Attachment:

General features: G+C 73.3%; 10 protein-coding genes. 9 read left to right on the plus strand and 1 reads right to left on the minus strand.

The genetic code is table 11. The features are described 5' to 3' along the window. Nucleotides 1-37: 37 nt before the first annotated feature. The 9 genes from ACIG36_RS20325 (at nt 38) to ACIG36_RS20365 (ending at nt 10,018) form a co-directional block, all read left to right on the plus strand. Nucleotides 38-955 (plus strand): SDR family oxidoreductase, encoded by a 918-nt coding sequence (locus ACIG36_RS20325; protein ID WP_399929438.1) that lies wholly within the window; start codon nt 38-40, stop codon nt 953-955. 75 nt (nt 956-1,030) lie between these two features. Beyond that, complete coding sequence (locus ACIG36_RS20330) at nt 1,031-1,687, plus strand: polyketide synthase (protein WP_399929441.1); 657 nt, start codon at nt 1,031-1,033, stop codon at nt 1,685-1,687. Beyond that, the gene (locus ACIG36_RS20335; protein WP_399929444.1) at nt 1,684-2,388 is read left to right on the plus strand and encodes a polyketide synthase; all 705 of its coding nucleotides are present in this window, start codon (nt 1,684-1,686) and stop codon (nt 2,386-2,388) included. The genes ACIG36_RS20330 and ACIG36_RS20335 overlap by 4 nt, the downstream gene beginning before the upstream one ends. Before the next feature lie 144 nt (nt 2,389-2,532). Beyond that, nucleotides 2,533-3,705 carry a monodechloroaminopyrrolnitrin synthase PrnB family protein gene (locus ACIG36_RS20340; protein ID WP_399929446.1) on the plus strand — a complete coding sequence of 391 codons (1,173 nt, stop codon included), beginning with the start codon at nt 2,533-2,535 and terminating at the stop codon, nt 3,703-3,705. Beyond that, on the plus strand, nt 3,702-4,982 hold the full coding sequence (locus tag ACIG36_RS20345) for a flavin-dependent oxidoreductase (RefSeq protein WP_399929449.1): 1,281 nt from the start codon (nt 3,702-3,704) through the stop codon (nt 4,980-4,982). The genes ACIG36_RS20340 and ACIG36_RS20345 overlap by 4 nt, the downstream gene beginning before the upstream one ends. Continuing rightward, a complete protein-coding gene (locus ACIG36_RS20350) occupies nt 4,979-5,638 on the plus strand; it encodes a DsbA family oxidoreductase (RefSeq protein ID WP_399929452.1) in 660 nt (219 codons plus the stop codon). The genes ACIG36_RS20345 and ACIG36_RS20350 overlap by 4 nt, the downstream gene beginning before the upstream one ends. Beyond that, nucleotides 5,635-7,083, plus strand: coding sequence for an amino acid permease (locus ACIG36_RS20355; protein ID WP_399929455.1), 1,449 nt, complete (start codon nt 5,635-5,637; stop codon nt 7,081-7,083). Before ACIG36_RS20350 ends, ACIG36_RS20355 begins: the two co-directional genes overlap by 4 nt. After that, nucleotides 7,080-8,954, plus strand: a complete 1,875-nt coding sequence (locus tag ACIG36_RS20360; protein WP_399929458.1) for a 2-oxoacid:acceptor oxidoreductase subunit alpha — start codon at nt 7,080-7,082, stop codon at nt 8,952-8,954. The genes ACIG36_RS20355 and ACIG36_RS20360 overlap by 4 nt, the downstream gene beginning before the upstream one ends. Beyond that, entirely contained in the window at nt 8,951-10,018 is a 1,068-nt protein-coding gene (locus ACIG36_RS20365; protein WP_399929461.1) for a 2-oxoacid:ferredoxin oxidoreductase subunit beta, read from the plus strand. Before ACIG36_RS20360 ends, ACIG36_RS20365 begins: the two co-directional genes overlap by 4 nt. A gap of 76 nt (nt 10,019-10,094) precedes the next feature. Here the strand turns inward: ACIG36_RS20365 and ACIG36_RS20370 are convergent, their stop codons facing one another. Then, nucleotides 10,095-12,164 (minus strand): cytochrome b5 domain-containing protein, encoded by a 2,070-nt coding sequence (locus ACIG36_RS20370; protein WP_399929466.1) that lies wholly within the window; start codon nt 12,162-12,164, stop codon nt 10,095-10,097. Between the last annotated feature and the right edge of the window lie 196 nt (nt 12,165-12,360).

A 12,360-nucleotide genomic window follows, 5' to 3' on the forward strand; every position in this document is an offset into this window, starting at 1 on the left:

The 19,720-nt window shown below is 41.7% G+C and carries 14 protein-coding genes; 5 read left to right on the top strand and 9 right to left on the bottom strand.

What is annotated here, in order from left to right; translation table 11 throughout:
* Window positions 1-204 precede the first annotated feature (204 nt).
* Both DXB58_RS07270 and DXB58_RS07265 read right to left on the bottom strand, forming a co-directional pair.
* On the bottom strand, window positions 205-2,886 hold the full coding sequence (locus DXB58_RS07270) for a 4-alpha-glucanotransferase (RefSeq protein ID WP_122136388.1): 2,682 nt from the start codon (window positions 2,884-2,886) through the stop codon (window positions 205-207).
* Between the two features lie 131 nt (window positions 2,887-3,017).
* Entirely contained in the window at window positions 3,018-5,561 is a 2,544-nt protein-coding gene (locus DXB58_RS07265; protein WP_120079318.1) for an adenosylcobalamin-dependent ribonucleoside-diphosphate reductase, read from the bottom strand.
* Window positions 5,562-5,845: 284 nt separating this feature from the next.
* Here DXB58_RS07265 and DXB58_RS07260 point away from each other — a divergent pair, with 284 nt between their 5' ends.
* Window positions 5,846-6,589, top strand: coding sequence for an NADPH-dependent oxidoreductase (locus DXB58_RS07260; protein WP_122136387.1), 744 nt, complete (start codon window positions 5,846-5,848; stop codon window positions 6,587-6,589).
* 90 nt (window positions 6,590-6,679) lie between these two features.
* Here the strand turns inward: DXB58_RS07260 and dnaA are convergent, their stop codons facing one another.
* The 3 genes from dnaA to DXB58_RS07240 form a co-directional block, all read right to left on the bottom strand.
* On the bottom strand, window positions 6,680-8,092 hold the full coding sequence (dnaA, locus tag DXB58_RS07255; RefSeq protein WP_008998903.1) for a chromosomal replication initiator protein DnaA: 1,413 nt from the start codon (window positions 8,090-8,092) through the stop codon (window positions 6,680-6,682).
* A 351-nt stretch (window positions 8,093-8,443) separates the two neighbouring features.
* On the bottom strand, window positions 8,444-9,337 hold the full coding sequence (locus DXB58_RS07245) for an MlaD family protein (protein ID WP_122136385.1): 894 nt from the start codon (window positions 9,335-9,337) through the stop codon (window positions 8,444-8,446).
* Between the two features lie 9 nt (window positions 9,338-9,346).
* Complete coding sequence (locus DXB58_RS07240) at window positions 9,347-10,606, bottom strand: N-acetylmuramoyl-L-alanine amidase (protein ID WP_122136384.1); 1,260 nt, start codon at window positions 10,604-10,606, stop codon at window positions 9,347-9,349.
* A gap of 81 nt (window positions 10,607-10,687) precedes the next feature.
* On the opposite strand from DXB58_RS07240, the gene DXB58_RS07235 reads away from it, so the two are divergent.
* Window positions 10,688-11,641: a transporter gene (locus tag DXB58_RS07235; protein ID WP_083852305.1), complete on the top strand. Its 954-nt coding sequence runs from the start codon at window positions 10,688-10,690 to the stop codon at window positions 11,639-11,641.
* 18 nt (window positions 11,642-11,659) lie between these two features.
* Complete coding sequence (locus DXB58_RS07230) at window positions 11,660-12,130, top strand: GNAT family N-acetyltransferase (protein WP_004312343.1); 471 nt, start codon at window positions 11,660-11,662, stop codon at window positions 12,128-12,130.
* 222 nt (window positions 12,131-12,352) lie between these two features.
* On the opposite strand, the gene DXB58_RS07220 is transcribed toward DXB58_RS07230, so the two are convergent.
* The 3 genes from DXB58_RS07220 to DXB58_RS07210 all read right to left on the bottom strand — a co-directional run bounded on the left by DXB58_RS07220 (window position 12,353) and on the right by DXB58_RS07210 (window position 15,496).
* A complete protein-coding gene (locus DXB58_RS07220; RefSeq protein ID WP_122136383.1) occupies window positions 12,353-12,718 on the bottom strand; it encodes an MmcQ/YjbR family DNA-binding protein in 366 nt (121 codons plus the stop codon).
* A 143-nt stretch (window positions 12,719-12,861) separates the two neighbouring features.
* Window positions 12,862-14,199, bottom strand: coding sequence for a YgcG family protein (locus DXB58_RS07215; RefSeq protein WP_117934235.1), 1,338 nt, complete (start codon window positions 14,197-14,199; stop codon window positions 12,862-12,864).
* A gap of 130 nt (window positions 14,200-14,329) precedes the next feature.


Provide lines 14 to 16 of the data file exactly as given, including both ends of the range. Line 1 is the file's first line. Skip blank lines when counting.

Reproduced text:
* 90 nt (window positions 6,590-6,679) lie between these two features.
* Here the strand turns inward: DXB58_RS07260 and dnaA are convergent, their stop codons facing one another.
* The 3 genes from dnaA to DXB58_RS07240 form a co-directional block, all read right to left on the bottom strand.